I’m not sure I follow your reasoning. Do you mean the incarnation implies that the prime (in the sense of most foundational) reality is not a God who created matter?

          • I mean that philosophical and theological ideas about the differences of immanence and transcendence are confounded by the incarnation of Jesus Christ. The Church’s experience of Jesus re-creating from inside modifies in a substantial way any image of God creating from outside. Transcendence is not what is beyond creation, but creation’s quality of openness, which is the also the openness of its creator.

          • Daniel Jepsen says:

            But it doesn’t change the most important thing philosophically here: that God is separate from His creation. It is his creation, not an eternal emanation. It exists because of Him, and He can exist without it (though it cannot exist without Him). Thus, prime matter is still God, not matter.

          • Do you think that God has ever not been creator? Isn’t creativity essential to his nature? It seems that way to me. True, creation is not an emanation, because God is personal, and he both desires and chooses creation; but what does it mean to say that God is separate from his creation? In Jesus Christ, we see God totally immersed in creation; in his resurrection, we see that immersion deepened and intensified. In Jesus Christ, we see God immersed in relatedness, as divine donor to what is not himself; has he ever not been that divine donor? I no longer see God as outside; in Jesus Christ, I see him as the powerful openness within creation, which he chooses and has always chosen.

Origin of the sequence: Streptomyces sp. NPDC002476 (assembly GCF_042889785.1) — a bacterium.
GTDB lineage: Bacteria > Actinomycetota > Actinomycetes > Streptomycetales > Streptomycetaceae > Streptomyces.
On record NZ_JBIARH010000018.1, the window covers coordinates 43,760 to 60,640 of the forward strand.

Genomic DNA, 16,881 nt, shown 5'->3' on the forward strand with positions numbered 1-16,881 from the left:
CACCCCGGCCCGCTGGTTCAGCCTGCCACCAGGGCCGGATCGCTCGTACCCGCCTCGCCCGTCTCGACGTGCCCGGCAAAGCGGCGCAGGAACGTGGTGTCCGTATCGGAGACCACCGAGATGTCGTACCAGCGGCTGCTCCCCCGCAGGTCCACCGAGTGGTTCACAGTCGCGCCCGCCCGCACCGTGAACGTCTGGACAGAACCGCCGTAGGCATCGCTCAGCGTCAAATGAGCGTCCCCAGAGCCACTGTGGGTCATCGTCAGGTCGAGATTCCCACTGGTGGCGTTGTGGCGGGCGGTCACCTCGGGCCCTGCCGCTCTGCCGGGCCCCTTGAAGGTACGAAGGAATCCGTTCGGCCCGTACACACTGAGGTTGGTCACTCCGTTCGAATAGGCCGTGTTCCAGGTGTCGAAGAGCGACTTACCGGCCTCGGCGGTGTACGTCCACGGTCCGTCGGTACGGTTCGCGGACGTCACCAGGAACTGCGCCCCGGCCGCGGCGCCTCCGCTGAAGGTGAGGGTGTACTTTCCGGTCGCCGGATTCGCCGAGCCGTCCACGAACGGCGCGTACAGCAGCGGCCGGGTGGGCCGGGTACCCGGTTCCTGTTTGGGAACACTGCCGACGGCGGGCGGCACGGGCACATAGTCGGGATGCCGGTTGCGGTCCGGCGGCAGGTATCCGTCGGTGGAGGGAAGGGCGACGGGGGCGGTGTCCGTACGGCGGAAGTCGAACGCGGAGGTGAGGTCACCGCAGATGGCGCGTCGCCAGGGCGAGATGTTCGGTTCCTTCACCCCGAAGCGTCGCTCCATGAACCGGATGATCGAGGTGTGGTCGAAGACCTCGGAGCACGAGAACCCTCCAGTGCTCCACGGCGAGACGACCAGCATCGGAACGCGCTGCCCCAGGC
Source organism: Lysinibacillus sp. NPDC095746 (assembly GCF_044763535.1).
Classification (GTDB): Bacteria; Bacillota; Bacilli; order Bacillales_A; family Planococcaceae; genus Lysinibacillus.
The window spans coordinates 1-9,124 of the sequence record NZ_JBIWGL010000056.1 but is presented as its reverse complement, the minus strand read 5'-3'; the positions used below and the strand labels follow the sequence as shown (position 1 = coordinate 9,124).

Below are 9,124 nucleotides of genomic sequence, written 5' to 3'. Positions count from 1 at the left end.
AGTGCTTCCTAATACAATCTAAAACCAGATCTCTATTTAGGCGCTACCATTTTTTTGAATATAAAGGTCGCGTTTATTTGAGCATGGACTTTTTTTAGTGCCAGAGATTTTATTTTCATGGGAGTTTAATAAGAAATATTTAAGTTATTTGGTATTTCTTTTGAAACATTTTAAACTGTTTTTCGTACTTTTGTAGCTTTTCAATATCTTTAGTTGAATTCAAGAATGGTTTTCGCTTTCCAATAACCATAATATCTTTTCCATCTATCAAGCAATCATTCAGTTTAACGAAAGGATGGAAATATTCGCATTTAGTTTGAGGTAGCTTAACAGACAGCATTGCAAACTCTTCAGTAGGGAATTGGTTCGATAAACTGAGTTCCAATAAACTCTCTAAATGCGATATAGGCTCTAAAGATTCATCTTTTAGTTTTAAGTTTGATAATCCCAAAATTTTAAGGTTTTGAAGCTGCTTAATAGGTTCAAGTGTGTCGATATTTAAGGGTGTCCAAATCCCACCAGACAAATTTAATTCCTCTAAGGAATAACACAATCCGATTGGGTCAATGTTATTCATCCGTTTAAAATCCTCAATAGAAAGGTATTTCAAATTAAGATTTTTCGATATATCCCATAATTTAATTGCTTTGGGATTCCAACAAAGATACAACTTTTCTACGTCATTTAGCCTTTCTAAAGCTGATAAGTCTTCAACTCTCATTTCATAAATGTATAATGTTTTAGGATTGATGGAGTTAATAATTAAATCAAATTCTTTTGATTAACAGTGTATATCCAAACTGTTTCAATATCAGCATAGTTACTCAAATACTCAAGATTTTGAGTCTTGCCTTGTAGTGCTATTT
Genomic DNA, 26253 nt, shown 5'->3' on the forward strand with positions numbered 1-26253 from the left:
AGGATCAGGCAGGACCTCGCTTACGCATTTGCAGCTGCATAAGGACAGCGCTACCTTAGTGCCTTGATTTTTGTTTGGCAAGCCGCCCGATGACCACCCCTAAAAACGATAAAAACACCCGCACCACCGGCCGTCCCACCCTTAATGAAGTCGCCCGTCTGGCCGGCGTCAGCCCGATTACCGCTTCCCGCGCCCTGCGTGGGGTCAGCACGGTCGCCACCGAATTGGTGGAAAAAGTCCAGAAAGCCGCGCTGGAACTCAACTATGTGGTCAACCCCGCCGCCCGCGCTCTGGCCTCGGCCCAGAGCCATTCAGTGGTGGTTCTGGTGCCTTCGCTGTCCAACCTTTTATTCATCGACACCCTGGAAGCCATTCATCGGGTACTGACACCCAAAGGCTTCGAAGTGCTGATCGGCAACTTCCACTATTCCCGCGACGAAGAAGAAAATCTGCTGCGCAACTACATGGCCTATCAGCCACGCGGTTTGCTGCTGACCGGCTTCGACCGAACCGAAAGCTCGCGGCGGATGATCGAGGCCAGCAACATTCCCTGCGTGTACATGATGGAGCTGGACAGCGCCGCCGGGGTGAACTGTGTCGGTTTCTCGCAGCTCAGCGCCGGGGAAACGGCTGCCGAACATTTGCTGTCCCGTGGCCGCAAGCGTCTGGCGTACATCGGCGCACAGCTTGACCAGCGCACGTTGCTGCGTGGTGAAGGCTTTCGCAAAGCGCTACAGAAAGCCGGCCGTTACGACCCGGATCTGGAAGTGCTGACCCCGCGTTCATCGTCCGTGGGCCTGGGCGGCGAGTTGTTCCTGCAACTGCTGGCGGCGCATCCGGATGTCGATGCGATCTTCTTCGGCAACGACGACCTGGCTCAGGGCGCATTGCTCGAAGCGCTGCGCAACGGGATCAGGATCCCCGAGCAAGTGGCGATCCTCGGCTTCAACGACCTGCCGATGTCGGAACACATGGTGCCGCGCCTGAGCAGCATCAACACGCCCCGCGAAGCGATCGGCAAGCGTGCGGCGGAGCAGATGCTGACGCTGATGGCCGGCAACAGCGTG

• Daniel Jepsen says:

            IMO, God is always free in His creation. He is a necessary being; creation is contingent. Yes, He is entered into that creation, but what true notion of transcendence ever denied this?

            To me the distinction between creator and creation is fundamental.